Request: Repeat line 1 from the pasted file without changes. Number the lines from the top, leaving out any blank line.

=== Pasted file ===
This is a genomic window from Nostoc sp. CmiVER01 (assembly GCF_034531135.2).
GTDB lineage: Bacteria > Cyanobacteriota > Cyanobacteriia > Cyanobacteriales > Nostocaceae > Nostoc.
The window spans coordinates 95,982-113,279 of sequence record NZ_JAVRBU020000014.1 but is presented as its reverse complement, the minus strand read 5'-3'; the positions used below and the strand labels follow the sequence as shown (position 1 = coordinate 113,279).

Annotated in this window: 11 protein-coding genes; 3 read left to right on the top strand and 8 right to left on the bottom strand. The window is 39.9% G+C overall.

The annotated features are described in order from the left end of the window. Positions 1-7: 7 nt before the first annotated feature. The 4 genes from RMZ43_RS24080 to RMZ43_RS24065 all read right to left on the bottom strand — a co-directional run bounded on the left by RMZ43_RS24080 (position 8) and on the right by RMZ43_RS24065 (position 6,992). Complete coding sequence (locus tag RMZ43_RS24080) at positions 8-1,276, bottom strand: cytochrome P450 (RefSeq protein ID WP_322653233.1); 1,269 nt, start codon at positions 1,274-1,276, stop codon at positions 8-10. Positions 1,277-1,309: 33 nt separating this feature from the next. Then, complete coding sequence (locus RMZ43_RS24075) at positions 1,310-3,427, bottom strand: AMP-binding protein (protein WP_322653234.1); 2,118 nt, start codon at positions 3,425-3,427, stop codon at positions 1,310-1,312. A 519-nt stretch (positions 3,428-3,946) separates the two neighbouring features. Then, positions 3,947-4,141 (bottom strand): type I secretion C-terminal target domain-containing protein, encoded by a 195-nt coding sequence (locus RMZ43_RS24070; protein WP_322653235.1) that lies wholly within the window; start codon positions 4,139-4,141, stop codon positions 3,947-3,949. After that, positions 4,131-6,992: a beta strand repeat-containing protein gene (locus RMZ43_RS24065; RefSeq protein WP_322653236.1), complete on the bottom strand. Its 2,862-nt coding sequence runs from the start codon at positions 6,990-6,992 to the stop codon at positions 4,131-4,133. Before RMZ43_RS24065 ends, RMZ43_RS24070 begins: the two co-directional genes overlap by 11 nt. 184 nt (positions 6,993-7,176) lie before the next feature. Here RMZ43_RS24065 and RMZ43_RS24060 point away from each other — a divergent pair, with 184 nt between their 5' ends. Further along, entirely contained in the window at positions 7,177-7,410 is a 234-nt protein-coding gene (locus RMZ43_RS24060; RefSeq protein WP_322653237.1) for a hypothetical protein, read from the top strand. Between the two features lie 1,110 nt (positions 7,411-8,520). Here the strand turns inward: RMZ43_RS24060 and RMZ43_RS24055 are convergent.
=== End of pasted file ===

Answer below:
This is a genomic window from Nostoc sp. CmiVER01 (assembly GCF_034531135.2).